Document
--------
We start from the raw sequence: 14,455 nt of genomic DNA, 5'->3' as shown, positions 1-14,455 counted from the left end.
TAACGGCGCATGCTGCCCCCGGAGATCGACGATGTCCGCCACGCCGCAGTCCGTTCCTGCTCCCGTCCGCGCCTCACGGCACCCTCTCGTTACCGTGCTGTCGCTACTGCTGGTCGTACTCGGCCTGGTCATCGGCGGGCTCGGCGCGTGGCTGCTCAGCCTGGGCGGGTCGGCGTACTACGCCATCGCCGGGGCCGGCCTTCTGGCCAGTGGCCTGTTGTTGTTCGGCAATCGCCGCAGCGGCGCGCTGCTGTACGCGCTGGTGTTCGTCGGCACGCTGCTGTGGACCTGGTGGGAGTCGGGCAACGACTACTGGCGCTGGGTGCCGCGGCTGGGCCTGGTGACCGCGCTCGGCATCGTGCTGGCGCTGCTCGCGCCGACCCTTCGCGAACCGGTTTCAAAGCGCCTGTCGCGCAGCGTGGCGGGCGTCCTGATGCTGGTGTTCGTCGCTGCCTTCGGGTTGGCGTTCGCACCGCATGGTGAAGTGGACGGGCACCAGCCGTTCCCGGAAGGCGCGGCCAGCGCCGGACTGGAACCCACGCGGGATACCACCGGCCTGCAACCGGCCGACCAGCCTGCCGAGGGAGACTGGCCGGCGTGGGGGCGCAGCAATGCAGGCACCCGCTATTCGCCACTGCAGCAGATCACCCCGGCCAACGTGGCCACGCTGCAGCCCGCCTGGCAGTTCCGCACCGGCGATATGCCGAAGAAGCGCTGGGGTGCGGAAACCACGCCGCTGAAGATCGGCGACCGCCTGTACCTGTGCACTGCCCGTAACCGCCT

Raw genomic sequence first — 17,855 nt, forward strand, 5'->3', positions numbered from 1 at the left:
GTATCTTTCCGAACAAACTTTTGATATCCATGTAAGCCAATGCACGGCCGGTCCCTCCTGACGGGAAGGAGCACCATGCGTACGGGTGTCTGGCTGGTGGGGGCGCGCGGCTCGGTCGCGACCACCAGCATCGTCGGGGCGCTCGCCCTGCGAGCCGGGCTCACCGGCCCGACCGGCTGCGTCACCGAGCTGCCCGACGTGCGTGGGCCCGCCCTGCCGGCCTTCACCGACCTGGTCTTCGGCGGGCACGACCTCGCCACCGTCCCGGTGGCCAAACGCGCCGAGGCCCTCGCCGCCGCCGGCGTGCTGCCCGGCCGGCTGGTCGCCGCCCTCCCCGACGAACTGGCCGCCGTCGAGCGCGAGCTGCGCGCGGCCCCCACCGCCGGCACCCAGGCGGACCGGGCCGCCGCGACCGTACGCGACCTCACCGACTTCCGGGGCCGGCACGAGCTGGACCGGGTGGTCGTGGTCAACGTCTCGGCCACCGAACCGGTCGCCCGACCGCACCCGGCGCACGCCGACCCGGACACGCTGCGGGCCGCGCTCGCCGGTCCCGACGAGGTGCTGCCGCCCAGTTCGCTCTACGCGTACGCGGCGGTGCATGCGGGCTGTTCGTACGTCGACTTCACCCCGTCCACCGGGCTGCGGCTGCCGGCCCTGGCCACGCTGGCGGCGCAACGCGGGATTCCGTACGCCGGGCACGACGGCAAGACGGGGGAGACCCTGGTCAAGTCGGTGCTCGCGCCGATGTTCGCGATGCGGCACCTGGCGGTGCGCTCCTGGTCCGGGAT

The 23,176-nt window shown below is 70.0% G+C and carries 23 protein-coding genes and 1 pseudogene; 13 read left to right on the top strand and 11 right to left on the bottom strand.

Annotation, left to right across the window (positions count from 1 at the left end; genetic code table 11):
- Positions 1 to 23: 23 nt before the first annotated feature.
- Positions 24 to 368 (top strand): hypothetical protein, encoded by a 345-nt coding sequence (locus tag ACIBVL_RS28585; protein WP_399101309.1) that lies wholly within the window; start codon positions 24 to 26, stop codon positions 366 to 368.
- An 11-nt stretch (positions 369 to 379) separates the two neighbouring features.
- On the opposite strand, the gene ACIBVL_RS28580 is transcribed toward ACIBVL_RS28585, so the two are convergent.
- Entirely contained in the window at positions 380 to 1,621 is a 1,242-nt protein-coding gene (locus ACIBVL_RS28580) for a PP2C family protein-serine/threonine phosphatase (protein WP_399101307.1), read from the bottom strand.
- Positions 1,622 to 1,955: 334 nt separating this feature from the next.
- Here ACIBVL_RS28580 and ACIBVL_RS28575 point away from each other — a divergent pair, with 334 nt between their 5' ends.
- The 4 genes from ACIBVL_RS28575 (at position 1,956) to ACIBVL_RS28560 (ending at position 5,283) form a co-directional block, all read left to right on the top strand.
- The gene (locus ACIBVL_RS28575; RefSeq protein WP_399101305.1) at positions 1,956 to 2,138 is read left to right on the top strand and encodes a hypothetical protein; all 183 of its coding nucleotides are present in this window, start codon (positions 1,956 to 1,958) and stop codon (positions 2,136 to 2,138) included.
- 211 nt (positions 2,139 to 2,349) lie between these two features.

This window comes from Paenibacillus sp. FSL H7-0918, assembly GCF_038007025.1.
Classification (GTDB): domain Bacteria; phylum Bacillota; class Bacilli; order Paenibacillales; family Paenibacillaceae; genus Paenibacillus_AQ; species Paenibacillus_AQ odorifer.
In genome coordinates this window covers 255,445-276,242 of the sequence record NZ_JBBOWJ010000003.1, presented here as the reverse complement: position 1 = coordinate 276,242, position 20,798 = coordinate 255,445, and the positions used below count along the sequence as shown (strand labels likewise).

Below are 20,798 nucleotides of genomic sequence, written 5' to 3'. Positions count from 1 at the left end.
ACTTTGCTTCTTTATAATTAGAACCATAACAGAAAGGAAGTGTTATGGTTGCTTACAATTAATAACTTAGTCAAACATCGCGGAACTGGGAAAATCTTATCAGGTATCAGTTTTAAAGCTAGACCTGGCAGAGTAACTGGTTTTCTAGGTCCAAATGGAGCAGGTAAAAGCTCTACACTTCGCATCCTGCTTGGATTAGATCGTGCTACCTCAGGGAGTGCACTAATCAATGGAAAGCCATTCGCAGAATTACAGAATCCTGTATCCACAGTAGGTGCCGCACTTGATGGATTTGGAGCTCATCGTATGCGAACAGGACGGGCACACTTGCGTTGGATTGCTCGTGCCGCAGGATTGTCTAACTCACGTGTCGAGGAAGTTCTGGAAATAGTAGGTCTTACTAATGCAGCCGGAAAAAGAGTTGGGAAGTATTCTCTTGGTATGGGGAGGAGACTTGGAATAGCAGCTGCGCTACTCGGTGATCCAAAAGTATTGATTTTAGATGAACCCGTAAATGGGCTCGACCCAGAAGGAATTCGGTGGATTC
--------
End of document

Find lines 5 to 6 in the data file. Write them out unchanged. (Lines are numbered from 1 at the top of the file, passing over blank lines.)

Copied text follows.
The 23,176-nt window shown below is 70.0% G+C and carries 23 protein-coding genes and 1 pseudogene; 13 read left to right on the top strand and 11 right to left on the bottom strand.

Annotation, left to right across the window (positions count from 1 at the left end; genetic code table 11):